The miniature costume was gifted to Brussels by Russian Ambassador Aleksandr Tokovin in during a ceremony at the Town Hall.
"This is not the first time the little man has been dressed in a Russian costume, as I recall he was already dressed in a cosmonaut's spacesuit. Now I am honoured to hand over a uniform of the Imperial Guard officer", the Russian diplomat said.
The tradition to dress the 60-centimeter-tall bronze fountain sculpture dates back to 1698 and the statue boasts the wardrobe of several hundred different costumes, which can be seen on display in the City Museum near the Town Hall.
The famous Brussels sculpture "Manneken Pis" was dressed today in honor of the Day of Russia in the historical costume of the Russian imperial guardsman pic.twitter.com/0jtgsznJ33— Belgian-Luxembourg Chamber of Commerce in Russia (@CCBLR_Office) June 12, 2021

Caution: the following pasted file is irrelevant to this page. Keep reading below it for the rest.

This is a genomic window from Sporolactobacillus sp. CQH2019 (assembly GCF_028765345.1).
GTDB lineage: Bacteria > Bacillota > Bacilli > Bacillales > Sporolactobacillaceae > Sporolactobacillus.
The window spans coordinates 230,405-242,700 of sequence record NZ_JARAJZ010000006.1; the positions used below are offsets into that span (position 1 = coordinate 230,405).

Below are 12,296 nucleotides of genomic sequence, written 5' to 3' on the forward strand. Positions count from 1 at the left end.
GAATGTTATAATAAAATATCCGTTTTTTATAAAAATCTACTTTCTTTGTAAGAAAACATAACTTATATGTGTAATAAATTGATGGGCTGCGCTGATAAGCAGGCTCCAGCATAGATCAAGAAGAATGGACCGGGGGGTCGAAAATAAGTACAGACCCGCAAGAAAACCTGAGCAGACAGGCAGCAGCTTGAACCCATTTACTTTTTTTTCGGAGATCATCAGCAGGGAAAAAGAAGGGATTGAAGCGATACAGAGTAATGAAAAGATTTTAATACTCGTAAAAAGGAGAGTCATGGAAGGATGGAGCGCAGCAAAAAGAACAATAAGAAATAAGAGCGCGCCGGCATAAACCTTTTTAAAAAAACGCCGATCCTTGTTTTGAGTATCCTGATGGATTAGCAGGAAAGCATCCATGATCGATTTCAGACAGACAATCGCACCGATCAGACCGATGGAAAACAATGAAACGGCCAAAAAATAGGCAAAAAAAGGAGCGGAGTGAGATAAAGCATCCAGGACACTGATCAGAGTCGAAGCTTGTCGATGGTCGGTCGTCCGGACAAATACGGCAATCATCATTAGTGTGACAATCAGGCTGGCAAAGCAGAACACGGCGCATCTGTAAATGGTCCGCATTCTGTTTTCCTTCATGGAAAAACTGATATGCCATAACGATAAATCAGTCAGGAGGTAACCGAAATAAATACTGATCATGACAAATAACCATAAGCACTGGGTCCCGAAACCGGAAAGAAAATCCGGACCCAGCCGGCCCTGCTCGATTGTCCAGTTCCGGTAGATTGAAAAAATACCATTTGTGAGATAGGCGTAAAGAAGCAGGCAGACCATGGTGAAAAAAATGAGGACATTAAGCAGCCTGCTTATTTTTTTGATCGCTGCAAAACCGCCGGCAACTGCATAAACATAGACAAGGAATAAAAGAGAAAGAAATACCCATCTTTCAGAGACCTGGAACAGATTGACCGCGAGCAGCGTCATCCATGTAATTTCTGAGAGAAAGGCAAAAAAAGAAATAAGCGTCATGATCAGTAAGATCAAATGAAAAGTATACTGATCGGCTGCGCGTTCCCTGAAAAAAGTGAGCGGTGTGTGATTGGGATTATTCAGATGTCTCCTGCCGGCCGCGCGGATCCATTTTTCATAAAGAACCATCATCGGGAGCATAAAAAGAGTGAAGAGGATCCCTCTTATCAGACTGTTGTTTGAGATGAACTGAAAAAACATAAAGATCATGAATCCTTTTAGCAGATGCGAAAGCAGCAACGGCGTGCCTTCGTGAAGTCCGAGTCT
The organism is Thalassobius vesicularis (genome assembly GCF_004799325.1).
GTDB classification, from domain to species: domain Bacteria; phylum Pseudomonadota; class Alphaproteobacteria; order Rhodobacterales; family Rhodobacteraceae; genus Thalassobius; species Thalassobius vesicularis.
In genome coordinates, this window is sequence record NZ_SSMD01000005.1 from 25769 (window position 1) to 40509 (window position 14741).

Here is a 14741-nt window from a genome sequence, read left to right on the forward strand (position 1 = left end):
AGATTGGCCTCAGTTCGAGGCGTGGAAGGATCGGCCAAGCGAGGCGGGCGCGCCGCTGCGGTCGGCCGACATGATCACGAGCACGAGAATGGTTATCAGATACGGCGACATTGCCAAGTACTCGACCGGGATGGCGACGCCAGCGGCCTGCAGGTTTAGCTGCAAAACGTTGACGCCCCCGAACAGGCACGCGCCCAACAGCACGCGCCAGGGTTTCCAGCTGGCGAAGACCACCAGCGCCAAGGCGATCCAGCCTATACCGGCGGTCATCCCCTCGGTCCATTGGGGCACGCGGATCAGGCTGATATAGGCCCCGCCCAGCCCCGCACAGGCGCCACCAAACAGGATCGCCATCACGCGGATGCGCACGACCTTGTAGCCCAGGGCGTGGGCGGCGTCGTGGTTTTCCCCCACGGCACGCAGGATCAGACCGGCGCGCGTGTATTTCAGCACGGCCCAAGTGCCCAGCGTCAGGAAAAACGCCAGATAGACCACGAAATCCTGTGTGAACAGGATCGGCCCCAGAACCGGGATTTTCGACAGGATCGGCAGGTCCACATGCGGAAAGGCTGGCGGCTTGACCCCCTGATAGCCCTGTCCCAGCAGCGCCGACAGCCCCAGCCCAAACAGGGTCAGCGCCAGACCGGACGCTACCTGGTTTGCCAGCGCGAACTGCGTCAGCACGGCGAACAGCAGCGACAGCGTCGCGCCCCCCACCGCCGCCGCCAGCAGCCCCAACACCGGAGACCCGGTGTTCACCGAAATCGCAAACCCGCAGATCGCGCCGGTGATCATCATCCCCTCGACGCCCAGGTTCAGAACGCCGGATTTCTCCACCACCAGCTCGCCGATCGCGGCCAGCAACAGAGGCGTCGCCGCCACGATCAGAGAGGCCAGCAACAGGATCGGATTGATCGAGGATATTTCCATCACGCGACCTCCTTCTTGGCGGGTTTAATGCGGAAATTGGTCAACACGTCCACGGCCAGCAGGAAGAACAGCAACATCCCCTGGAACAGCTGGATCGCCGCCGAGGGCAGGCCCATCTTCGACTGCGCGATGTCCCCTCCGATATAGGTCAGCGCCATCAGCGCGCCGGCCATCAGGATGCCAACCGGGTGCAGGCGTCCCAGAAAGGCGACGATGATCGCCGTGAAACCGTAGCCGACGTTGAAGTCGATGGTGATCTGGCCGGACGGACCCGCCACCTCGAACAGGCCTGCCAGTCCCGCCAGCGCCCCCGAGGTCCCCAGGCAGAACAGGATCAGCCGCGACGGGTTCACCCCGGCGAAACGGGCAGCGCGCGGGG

The costume that the Manneken Pis is currently wearing is a replica of the historical costume of the Russian Imperial Guard — a tricorne hat, parade dress uniform, breeches and cuffs.
As soon as on Monday, however, the bronze boy will have to try on a new suit. This time he will be dressed in NATO colours in honour of the upcoming summit, which will be held at the headquarters in Brussels.
Russia Day is one of the country's youngest holidays. It is celebrated annually since 1992 to commemorate 12 June 1990, when a declaration on Russia's sovereignty was adopted.